One thing you never do is tell a woman that she’s fat or ask her when she’s due (inferring that’s she pregnant). Those insults will surely prompt a quick side-eye glance and in the case of most black women, a tongue lashing. To have the audacity to speak in a New York Times op-ed on our behalf and declare “black women are fat because we want to be,” is short-sighted and hazardous to your reputation. Considering blacks over-index in incidences of high blood pressure, diabetes, stroke and high cholesterol – which are all linked to poor diet, lack of exercise, income, education and socioeconomic status – is a strong indication that we don’t necessarily enjoy carrying the burden of obesity, this “extra weight.”
Why? It’s because it leads to disproportionately higher levels of death and disability in comparison to other races. I haven’t met many women who find premature death and chronic illnesses appealing.
In reading Alice Randall’s featured titled “Black Women and Fat,” it made me raise an eyebrow to say the least. Not sure what her end game was, or the reaction she was seeking. I can tick off a list. Outrage? Check. Self-promotion? Check (I did a Google search to learn more about the author and her completely unnecessary offering). A Counter? Check. Twitter’s 140 characters limit couldn’t handle my ire.
I applaud Randall for referencing the late Lucille Clifton’s 1987 poem “Homage to My Hips,” which opens with a self-observation, “These hips are big hips.” It was a teaching moment for those who are unfamiliar with this widely-respected poet laureate who honored her race and our strength in times of adversity.
Here’s where Randall fell short. A platform like the New York Times shouldn’t be taken lightly. To omit critical facts that the health gap is a result of cultural differences, lack of access to care and knowledge about proper exercise and nutrition, and in some cases genetic, is remiss.
Sure, my significant other, like your “lawyer husband,” has commented about my on-again-off-again obsession with the gym. His concern is not so much that I will lose too much weight and my curves will disappear. He wants to make sure I am not aiming to be a “Barbie” or too buff.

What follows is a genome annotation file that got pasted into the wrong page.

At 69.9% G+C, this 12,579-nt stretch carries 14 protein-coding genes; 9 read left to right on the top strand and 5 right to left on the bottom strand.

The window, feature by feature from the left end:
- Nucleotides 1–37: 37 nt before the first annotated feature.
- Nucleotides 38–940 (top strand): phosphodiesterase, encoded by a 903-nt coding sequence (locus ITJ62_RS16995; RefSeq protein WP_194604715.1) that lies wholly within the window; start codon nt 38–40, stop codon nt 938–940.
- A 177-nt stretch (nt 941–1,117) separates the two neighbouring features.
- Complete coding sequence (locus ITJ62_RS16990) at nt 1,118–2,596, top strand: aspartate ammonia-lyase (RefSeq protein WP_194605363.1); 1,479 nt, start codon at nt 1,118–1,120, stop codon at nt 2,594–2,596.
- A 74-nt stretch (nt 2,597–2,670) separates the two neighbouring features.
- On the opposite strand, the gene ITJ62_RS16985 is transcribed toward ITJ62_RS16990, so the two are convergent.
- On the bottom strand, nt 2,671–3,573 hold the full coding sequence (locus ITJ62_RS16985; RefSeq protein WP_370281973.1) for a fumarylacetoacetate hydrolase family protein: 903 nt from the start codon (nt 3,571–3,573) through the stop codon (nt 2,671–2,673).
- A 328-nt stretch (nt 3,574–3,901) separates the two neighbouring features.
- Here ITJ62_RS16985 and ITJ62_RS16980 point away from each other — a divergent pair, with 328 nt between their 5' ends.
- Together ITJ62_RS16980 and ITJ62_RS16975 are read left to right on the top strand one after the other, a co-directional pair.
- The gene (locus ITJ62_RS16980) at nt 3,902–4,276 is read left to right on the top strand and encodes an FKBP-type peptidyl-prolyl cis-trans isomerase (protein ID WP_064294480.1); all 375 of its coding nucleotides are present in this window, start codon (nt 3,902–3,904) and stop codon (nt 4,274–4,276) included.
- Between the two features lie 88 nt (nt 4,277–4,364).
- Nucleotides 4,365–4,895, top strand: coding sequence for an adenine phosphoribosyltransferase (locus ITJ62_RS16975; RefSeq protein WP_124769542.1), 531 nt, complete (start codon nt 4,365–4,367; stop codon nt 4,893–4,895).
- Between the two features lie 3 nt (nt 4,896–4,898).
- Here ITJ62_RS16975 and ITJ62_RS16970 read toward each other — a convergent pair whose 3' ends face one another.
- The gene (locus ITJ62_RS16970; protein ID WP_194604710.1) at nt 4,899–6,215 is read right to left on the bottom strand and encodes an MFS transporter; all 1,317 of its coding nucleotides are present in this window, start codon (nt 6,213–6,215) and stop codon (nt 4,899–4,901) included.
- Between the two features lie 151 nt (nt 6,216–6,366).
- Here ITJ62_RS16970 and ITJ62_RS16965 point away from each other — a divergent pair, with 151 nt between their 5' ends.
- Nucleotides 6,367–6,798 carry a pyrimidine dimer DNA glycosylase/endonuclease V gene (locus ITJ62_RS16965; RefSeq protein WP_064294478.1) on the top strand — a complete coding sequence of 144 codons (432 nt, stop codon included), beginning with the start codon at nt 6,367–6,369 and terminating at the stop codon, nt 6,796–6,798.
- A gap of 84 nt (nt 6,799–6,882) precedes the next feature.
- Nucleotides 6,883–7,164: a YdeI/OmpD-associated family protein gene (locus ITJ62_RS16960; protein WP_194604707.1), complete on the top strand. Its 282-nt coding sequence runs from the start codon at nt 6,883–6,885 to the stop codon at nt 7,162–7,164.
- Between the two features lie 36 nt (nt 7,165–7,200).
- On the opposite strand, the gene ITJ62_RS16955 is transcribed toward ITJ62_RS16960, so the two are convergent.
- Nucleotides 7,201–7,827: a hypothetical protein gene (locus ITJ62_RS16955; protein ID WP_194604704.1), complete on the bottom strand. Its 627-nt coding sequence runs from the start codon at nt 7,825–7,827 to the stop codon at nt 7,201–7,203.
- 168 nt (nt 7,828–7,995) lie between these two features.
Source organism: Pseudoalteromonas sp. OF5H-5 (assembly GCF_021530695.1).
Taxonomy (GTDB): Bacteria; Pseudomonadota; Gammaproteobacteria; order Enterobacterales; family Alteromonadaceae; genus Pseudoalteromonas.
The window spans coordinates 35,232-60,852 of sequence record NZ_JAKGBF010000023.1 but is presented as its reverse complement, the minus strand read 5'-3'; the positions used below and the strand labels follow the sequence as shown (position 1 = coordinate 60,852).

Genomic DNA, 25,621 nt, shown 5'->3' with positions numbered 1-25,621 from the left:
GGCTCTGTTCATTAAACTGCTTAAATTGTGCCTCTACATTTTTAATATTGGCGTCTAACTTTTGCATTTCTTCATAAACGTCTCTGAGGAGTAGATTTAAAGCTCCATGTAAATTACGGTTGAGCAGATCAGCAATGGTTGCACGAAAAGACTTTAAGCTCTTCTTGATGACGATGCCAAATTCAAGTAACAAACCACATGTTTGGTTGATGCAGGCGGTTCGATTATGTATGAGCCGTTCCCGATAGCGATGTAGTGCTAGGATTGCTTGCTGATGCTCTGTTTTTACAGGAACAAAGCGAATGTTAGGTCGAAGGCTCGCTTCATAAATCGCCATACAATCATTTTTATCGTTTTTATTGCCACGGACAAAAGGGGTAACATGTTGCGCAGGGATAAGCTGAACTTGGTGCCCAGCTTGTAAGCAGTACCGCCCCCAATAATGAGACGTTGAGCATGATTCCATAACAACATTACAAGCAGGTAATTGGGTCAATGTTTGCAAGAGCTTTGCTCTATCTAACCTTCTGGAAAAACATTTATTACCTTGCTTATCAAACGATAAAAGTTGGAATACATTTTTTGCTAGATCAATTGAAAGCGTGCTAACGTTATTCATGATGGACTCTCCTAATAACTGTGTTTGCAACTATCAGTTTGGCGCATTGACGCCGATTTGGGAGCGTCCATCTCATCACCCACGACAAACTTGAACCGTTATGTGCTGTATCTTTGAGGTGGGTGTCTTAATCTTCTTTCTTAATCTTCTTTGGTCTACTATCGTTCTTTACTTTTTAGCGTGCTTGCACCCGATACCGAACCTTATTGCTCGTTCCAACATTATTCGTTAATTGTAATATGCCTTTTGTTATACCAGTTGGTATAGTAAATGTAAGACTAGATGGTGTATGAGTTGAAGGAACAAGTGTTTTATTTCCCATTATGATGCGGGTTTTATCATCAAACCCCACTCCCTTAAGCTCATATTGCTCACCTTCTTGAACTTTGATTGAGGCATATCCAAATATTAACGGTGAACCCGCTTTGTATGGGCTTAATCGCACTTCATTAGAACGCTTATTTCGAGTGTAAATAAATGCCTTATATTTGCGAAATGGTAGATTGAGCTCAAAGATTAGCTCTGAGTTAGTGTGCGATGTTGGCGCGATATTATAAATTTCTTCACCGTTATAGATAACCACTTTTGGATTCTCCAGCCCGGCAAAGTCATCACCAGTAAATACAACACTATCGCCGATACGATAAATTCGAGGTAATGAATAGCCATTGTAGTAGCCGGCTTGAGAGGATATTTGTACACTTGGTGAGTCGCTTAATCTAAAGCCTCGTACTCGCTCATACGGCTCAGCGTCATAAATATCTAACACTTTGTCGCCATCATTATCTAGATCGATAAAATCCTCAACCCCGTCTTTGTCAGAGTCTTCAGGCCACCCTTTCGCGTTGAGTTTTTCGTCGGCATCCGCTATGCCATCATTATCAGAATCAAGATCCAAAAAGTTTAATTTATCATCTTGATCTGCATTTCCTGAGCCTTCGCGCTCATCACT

There’s a misconception that can be drawn from reading your feature that keeps women from being healthy and fit. There are black men who love voluptuous women, I have to agree. But she has to be alive for him to cuddle her, so her health is more important. You can have the figure and be fit. You don’t have to sacrifice your curves to be in shape.
If “those many black women,” who you reference, held up a picture of Beyoncé Knowles-Carter or Viola Davis (curvy but fit) for those “sane, handsome, successful husbands [who] worry when their women start losing weight” if they prefer what they see in the photo or the 200 pounds jiggling in front of them, the answer would likely surprise them and send the zaftig women running to the gym.
Let’s be careful and cognitive when opportunities arise to have our voices heard that we don’t use the opportunity for self-aggrandizement or spark culture wars with neighboring cities, i.e., the Nashville versus Memphis rivalry reference was superfluous. You wrote:
“In black Nashville, we like to think of ourselves as the squeaky-clean brown town best known for our colleges and churches. In contrast, black Memphis is known for its music and bars and churches. We often tease the city up the road by saying that in Nashville we have a church on every corner and in Memphis they have a church and a liquor store on every corner. Only now the saying goes, there’s a church, a liquor store and a dialysis center on every corner in black Memphis.”
If this was an attempt to encourage black women to exercise, it was an epic fail. It was more an opportunity to bash, as if we don’t throw enough punches at each other with our reality television tastes and guilty pleasures.
I digress. —yvette caslin